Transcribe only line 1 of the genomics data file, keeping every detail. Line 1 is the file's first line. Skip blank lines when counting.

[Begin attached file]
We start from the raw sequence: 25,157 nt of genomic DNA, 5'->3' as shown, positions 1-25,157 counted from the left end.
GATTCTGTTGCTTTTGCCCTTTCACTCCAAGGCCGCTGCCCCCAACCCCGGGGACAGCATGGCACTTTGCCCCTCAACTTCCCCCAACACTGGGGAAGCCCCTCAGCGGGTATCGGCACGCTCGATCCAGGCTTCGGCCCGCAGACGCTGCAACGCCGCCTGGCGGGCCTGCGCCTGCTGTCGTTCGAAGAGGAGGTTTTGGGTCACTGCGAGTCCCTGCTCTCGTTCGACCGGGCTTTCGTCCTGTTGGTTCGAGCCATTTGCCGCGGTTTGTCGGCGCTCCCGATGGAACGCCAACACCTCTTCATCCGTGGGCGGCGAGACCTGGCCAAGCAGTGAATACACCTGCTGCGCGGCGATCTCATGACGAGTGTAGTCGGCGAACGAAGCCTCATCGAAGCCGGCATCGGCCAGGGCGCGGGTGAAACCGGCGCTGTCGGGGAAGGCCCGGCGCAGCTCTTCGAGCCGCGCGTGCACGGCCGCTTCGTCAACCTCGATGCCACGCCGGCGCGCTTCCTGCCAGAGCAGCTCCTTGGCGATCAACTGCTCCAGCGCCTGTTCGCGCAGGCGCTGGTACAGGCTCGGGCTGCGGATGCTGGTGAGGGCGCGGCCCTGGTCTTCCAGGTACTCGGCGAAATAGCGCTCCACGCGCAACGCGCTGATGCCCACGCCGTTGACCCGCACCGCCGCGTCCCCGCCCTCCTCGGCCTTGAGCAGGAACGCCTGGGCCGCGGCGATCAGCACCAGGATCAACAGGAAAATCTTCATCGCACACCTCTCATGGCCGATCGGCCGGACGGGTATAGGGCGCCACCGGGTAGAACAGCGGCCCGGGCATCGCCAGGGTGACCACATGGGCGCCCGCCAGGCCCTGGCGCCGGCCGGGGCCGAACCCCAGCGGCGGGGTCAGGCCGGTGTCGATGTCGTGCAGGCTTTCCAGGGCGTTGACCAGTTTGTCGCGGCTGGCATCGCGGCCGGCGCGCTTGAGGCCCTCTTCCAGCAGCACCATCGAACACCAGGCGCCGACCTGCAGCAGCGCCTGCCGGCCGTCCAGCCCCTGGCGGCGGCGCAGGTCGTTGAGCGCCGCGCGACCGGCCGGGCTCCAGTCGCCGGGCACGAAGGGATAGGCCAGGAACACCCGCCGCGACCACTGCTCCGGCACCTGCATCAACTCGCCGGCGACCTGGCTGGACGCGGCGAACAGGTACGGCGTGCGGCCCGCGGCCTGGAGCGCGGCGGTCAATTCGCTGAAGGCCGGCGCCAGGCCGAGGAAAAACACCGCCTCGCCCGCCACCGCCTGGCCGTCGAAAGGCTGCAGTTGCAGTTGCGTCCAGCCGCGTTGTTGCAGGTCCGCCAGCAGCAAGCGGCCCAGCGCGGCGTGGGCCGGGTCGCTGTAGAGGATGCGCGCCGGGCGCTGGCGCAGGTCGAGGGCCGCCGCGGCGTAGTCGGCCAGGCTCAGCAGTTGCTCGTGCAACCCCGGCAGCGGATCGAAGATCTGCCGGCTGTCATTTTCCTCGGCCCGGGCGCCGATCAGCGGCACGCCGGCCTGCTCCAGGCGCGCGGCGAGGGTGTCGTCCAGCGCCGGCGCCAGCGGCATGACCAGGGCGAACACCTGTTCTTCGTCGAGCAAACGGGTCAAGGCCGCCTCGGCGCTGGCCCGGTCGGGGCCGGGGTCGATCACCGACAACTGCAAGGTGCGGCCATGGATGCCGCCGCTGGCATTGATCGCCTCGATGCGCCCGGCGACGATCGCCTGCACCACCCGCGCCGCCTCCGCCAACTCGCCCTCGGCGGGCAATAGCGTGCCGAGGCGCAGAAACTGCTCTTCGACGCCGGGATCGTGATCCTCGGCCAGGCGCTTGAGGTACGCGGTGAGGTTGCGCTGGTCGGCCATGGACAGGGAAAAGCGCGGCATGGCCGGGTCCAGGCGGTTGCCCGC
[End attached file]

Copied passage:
We start from the raw sequence: 25,157 nt of genomic DNA, 5'->3' as shown, positions 1-25,157 counted from the left end.